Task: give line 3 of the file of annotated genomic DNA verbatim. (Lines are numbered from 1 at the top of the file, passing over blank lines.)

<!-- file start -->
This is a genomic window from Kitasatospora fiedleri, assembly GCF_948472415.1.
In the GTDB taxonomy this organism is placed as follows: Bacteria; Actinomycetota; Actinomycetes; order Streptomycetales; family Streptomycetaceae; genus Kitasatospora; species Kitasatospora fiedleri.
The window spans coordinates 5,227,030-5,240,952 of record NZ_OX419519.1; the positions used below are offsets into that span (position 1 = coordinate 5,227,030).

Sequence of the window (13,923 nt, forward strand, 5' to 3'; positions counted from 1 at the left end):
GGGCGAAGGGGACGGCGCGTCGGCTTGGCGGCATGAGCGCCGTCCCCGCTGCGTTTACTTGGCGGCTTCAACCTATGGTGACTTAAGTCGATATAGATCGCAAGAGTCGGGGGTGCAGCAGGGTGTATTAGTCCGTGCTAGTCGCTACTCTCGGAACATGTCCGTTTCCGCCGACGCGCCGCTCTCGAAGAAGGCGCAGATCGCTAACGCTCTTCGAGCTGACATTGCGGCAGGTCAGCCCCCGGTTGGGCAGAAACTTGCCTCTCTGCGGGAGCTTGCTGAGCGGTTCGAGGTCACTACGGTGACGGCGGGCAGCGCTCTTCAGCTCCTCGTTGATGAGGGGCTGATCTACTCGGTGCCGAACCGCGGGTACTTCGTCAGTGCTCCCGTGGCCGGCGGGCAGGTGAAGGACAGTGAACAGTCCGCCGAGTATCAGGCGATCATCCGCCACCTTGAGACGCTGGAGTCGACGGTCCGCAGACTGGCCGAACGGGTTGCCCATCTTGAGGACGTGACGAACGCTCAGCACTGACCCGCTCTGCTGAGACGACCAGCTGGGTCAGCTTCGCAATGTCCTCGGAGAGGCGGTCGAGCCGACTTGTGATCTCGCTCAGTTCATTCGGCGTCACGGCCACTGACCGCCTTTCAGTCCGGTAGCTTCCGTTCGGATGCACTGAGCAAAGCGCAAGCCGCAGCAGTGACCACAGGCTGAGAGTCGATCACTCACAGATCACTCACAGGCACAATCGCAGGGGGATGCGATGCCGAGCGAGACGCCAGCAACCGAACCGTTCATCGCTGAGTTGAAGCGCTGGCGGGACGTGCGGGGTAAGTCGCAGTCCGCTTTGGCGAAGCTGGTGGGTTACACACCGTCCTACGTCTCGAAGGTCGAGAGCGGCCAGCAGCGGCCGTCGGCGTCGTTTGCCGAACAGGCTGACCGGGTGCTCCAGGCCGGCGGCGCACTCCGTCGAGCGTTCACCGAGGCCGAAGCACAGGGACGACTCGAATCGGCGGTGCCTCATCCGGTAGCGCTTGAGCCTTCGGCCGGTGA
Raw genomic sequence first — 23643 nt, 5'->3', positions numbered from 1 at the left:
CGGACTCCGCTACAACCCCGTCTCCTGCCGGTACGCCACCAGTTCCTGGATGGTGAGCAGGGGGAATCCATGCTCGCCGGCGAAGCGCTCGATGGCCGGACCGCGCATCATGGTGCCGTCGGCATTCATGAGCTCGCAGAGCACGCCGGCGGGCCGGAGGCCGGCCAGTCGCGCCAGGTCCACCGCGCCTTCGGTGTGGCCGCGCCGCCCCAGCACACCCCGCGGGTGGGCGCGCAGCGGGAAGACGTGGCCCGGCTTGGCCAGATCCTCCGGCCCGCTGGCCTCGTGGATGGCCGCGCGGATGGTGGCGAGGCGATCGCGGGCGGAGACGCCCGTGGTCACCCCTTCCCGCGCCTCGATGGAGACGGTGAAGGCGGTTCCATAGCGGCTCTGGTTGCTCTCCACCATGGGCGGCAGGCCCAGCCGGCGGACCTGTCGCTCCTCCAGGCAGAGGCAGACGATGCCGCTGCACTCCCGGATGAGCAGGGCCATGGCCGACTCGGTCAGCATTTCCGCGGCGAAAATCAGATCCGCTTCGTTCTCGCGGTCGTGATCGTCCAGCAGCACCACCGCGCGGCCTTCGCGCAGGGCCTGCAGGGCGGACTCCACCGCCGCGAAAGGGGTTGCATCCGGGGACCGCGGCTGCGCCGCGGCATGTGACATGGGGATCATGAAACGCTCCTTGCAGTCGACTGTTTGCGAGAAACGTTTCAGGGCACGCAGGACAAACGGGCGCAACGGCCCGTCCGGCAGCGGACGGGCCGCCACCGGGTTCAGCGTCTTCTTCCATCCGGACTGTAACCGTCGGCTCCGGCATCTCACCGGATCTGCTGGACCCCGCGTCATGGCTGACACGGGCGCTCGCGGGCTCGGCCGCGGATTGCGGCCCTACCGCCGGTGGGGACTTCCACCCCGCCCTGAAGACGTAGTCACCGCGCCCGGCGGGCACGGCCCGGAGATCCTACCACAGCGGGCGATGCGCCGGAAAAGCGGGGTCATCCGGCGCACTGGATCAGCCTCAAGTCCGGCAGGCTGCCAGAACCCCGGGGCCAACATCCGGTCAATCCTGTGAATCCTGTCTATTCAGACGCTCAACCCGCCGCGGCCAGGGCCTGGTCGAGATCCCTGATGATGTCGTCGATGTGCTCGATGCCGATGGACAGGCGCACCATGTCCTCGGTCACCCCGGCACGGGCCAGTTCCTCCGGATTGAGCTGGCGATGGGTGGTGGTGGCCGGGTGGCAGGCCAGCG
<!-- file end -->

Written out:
The window spans coordinates 5,227,030-5,240,952 of record NZ_OX419519.1; the positions used below are offsets into that span (position 1 = coordinate 5,227,030).